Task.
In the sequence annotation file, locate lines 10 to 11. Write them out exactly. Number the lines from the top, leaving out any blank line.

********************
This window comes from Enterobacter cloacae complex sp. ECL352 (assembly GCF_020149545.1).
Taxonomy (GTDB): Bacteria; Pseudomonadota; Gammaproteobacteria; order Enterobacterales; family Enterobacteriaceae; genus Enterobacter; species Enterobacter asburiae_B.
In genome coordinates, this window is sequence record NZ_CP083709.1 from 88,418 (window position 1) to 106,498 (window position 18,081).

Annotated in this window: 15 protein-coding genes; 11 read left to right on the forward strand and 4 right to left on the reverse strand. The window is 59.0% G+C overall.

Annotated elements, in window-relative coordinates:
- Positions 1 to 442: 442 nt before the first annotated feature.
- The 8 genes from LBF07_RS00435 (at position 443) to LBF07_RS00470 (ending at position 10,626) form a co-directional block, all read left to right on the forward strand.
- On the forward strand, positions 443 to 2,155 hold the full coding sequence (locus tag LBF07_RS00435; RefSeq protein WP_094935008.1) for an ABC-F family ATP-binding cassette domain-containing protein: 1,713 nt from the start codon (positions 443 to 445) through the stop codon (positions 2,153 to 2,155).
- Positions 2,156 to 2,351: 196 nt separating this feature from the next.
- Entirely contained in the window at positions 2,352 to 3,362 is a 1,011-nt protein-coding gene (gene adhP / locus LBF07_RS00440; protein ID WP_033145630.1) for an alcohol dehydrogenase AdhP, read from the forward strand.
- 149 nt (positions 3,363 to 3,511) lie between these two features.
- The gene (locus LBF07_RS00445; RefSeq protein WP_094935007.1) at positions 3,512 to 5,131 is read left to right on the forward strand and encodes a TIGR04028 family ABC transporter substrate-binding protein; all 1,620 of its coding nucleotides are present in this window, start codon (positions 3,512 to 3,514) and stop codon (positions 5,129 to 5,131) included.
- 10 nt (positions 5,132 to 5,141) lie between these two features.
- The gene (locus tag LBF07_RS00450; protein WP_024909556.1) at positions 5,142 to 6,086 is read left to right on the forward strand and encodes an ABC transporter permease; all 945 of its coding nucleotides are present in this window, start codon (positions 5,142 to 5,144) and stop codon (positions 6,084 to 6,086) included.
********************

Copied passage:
- Entirely contained in the window at positions 2,352 to 3,362 is a 1,011-nt protein-coding gene (gene adhP / locus LBF07_RS00440; protein ID WP_033145630.1) for an alcohol dehydrogenase AdhP, read from the forward strand.
- 149 nt (positions 3,363 to 3,511) lie between these two features.